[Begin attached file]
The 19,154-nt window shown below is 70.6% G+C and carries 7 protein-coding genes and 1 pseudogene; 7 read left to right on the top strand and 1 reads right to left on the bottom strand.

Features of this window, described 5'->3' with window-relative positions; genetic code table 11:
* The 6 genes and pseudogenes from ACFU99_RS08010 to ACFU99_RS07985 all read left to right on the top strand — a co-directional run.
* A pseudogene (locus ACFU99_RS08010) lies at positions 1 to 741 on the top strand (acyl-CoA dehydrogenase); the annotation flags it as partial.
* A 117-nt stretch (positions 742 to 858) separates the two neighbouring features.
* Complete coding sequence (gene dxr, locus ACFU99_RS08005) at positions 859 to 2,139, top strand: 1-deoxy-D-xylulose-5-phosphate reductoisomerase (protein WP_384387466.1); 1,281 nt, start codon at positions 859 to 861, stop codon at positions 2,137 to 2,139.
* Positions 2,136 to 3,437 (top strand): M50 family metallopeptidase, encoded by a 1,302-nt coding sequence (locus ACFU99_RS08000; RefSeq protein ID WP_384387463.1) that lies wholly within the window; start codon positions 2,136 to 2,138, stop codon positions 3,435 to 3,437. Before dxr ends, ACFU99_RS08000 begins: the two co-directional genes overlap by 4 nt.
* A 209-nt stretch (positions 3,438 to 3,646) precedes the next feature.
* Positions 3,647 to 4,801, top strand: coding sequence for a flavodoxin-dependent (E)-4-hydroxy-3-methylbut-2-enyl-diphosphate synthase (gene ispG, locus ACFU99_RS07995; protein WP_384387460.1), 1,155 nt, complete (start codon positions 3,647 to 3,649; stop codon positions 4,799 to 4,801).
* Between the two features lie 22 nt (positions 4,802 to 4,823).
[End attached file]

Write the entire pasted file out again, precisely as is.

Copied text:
The 19,154-nt window shown below is 70.6% G+C and carries 7 protein-coding genes and 1 pseudogene; 7 read left to right on the top strand and 1 reads right to left on the bottom strand.

Features of this window, described 5'->3' with window-relative positions; genetic code table 11:
* The 6 genes and pseudogenes from ACFU99_RS08010 to ACFU99_RS07985 all read left to right on the top strand — a co-directional run.
* A pseudogene (locus ACFU99_RS08010) lies at positions 1 to 741 on the top strand (acyl-CoA dehydrogenase); the annotation flags it as partial.
* A 117-nt stretch (positions 742 to 858) separates the two neighbouring features.
* Complete coding sequence (gene dxr, locus ACFU99_RS08005) at positions 859 to 2,139, top strand: 1-deoxy-D-xylulose-5-phosphate reductoisomerase (protein WP_384387466.1); 1,281 nt, start codon at positions 859 to 861, stop codon at positions 2,137 to 2,139.
* Positions 2,136 to 3,437 (top strand): M50 family metallopeptidase, encoded by a 1,302-nt coding sequence (locus ACFU99_RS08000; RefSeq protein ID WP_384387463.1) that lies wholly within the window; start codon positions 2,136 to 2,138, stop codon positions 3,435 to 3,437. Before dxr ends, ACFU99_RS08000 begins: the two co-directional genes overlap by 4 nt.
* A 209-nt stretch (positions 3,438 to 3,646) precedes the next feature.
* Positions 3,647 to 4,801, top strand: coding sequence for a flavodoxin-dependent (E)-4-hydroxy-3-methylbut-2-enyl-diphosphate synthase (gene ispG, locus ACFU99_RS07995; protein WP_384387460.1), 1,155 nt, complete (start codon positions 3,647 to 3,649; stop codon positions 4,799 to 4,801).
* Between the two features lie 22 nt (positions 4,802 to 4,823).